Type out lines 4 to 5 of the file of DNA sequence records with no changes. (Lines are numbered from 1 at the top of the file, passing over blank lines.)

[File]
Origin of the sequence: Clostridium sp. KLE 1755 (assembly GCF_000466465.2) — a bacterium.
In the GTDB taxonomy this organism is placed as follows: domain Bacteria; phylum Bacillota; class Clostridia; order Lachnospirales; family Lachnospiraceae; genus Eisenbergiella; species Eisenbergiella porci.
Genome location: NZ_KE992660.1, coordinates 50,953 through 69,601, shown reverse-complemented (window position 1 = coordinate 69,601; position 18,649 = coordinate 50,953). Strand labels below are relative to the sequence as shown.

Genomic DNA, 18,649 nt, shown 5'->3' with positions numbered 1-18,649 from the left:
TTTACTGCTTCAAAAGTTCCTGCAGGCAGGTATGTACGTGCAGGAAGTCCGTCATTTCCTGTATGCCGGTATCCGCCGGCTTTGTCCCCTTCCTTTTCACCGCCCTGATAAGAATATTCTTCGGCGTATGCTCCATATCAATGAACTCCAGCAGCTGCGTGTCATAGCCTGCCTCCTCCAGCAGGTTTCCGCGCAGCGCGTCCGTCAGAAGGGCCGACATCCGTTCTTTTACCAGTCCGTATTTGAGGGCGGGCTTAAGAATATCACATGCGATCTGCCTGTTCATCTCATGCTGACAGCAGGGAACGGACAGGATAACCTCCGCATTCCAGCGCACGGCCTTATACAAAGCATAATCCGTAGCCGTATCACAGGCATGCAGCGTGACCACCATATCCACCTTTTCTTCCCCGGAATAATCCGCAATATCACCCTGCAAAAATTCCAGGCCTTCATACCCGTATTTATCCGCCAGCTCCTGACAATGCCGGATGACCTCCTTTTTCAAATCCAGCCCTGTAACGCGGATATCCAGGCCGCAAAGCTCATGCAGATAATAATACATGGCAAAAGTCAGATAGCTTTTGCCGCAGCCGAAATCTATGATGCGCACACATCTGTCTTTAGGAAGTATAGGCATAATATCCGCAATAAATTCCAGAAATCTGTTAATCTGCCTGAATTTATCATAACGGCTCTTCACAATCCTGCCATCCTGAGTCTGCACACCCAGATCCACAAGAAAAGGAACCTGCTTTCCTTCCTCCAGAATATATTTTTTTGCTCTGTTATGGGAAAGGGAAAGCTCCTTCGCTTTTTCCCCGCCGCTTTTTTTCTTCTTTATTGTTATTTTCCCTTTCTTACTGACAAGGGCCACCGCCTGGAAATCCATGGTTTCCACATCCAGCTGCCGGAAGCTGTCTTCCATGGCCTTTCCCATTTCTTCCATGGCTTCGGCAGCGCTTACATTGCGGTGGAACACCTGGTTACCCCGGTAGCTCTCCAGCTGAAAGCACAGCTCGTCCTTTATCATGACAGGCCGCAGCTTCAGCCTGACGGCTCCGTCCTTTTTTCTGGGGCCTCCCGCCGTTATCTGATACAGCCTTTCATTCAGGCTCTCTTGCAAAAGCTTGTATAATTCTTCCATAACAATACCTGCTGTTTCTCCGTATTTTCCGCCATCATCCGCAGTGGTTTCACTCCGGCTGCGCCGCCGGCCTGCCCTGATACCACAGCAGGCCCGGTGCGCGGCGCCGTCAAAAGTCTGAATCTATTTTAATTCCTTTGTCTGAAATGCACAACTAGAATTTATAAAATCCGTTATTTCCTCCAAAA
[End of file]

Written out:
Genomic DNA, 18,649 nt, shown 5'->3' with positions numbered 1-18,649 from the left:
TTTACTGCTTCAAAAGTTCCTGCAGGCAGGTATGTACGTGCAGGAAGTCCGTCATTTCCTGTATGCCGGTATCCGCCGGCTTTGTCCCCTTCCTTTTCACCGCCCTGATAAGAATATTCTTCGGCGTATGCTCCATATCAATGAACTCCAGCAGCTGCGTGTCATAGCCTGCCTCCTCCAGCAGGTTTCCGCGCAGCGCGTCCGTCAGAAGGGCCGACATCCGTTCTTTTACCAGTCCGTATTTGAGGGCGGGCTTAAGAATATCACATGCGATCTGCCTGTTCATCTCATGCTGACAGCAGGGAACGGACAGGATAACCTCCGCATTCCAGCGCACGGCCTTATACAAAGCATAATCCGTAGCCGTATCACAGGCATGCAGCGTGACCACCATATCCACCTTTTCTTCCCCGGAATAATCCGCAATATCACCCTGCAAAAATTCCAGGCCTTCATACCCGTATTTATCCGCCAGCTCCTGACAATGCCGGATGACCTCCTTTTTCAAATCCAGCCCTGTAACGCGGATATCCAGGCCGCAAAGCTCATGCAGATAATAATACATGGCAAAAGTCAGATAGCTTTTGCCGCAGCCGAAATCTATGATGCGCACACATCTGTCTTTAGGAAGTATAGGCATAATATCCGCAATAAATTCCAGAAATCTGTTAATCTGCCTGAATTTATCATAACGGCTCTTCACAATCCTGCCATCCTGAGTCTGCACACCCAGATCCACAAGAAAAGGAACCTGCTTTCCTTCCTCCAGAATATATTTTTTTGCTCTGTTATGGGAAAGGGAAAGCTCCTTCGCTTTTTCCCCGCCGCTTTTTTTCTTCTTTATTGTTATTTTCCCTTTCTTACTGACAAGGGCCACCGCCTGGAAATCCATGGTTTCCACATCCAGCTGCCGGAAGCTGTCTTCCATGGCCTTTCCCATTTCTTCCATGGCTTCGGCAGCGCTTACATTGCGGTGGAACACCTGGTTACCCCGGTAGCTCTCCAGCTGAAAGCACAGCTCGTCCTTTATCATGACAGGCCGCAGCTTCAGCCTGACGGCTCCGTCCTTTTTTCTGGGGCCTCCCGCCGTTATCTGATACAGCCTTTCATTCAGGCTCTCTTGCAAAAGCTTGTATAATTCTTCCATAACAATACCTGCTGTTTCTCCGTATTTTCCGCCATCATCCGCAGTGGTTTCACTCCGGCTGCGCCGCCGGCCTGCCCTGATACCACAGCAGGCCCGGTGCGCGGCGCCGTCAAAAGTCTGAATCTATTTTAATTCCTTTGTCTGAAATGCACAACTAGAATTTATAAAATCCGTTATTTCCTCCAAAA